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Indicators for environmental innovation: what and how to measure

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Arundel, A and Kemp, R and Parto, S (2012) Indicators for environmental innovation: what and how to measure. In: The International Handbook on Environmental Technology Management. Edward Elgar.

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Abstract

Environmental innovation is encouraged by many factors, including government regulation and subsidies, business opportunities for clean production, and the adoption by firms of an environmental ethic in response to public pressure. By the late 1980s environmental management had become an integral part of the corporate strategy of many firms in developed countries, diffusing increasingly also in developing countries. This brought into focus the potential economic benefits of environmental innovation from reduced material inputs and a shift away from end-of-pipe treatment solutions to preventive solutions.' However, despite the economic value of environmental innovation for industry and its potential societal benefits, there are only a few internationally comparable indicators2 on the prevalence of environmental innovation, the factors that influence it and its economic effects. This shortage hampers the ability to design policies to encourage economically efficient environmental innovation and to track progress towards enviromnental goals. The pollution abatement costs and expenditures (PACE) data are one example of the limitations of current indicators. PACE data on capital equipment spending by firms to reduce pollution have been collected on an annual basis in the United States, France and Germany and on an irregular basis in the Netherlands, the UK and Canada (Olewiler, 1994). The PACE estimates however, do not include investment in research and development (R&D) or other inventive activities, and are more likely to reflect end-of-pipe investments than investments in clean technology. The European Community Innovation Survey and similar surveys conducted in Australia and Canada are similarly lacking. Although these surveys include a few questions of relevance to environmental innovation, such as whether the firm's innovations have resulted in the reduction of per unit material and/or energy use, these questions only scratch the surface of environmental • Issues.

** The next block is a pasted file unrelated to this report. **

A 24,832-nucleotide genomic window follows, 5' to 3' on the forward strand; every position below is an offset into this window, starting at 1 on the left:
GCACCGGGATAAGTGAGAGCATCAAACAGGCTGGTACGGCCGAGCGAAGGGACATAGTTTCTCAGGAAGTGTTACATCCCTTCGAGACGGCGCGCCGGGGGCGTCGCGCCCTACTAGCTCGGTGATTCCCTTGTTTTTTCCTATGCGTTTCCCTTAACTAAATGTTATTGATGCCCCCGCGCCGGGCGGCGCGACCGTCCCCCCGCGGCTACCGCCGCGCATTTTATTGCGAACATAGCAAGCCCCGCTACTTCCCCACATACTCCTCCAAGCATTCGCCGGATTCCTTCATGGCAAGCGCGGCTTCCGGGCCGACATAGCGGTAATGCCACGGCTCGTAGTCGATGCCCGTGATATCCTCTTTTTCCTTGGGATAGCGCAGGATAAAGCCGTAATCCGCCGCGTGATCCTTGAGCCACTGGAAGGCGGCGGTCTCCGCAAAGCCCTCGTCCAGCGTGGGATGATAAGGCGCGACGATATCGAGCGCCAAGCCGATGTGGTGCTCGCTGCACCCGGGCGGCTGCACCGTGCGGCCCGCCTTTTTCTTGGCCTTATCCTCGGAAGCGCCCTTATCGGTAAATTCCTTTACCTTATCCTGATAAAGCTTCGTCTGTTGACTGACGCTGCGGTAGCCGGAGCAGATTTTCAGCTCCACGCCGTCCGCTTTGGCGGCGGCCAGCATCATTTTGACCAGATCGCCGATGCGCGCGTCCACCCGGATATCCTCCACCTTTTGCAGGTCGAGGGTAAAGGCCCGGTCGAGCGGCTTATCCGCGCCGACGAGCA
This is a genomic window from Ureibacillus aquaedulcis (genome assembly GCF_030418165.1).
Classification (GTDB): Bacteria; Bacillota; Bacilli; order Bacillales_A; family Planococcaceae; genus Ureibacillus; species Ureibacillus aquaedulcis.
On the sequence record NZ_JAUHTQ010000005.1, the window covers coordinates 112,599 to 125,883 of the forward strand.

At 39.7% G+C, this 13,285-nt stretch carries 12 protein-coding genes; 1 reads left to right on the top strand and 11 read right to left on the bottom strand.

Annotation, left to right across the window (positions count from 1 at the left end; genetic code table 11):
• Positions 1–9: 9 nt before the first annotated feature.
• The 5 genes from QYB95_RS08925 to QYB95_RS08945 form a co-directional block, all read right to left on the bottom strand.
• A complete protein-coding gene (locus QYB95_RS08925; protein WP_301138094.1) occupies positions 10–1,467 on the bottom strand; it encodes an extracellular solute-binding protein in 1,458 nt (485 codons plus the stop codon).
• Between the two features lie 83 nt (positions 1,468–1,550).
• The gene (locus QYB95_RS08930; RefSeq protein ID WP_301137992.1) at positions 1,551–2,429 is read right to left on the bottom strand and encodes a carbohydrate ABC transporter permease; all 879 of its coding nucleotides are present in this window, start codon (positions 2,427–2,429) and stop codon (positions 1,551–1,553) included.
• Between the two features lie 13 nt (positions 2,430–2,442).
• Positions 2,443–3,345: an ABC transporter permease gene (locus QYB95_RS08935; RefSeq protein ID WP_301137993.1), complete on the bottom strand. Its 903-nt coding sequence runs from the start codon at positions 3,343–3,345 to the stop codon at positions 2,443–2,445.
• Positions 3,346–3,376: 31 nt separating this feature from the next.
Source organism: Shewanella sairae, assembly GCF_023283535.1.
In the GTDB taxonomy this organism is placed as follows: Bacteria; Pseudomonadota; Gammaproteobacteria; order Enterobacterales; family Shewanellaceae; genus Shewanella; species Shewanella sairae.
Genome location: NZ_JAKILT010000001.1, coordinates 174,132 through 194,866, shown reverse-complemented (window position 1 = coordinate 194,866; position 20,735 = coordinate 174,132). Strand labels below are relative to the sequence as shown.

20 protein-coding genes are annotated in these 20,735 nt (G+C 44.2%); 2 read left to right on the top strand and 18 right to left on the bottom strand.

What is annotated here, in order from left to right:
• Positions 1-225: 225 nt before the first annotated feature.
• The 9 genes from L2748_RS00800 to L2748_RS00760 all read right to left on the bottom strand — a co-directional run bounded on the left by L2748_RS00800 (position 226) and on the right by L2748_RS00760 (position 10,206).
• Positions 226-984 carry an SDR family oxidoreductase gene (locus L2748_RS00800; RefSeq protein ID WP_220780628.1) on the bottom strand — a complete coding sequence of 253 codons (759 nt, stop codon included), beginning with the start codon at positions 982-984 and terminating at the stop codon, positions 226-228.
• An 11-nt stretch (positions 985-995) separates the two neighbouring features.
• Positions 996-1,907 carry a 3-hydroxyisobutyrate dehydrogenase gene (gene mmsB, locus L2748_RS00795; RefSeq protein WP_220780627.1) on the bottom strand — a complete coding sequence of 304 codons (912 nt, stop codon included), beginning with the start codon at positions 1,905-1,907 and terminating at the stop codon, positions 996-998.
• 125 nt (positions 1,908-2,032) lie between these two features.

Item Type: Book Section
Publisher: Edward Elgar
Date Deposited: 04 Mar 2012 23:53
Last Modified: 01 Jun 2012 00:48
URI: http://eprints.utas.edu.au/id/eprint/12626
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